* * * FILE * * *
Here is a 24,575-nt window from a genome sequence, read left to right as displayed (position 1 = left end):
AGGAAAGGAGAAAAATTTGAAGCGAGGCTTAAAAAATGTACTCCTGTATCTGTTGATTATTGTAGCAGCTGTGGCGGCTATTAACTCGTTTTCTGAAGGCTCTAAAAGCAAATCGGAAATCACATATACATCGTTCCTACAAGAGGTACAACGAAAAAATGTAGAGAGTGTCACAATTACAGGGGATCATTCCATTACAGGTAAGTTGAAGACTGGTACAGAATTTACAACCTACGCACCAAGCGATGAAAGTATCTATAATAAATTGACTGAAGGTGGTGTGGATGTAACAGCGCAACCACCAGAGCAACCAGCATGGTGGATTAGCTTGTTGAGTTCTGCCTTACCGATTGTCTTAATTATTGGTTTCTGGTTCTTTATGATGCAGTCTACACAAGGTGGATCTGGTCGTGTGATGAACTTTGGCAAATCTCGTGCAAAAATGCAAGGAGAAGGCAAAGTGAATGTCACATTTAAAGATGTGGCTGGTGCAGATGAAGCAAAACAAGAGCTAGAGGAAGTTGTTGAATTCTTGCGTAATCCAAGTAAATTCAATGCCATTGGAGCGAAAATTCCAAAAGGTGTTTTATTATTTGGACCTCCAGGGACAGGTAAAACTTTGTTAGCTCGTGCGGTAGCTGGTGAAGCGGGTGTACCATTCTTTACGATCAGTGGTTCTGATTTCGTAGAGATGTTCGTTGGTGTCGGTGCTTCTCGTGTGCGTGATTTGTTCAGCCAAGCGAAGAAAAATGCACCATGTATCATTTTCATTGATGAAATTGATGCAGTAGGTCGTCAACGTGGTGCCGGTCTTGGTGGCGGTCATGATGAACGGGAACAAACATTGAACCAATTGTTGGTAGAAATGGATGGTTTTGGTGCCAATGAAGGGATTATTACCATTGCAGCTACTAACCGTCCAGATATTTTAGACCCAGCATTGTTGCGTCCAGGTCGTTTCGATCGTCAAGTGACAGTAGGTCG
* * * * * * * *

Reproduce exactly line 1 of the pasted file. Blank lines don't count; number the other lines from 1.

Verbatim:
Here is a 24,575-nt window from a genome sequence, read left to right as displayed (position 1 = left end):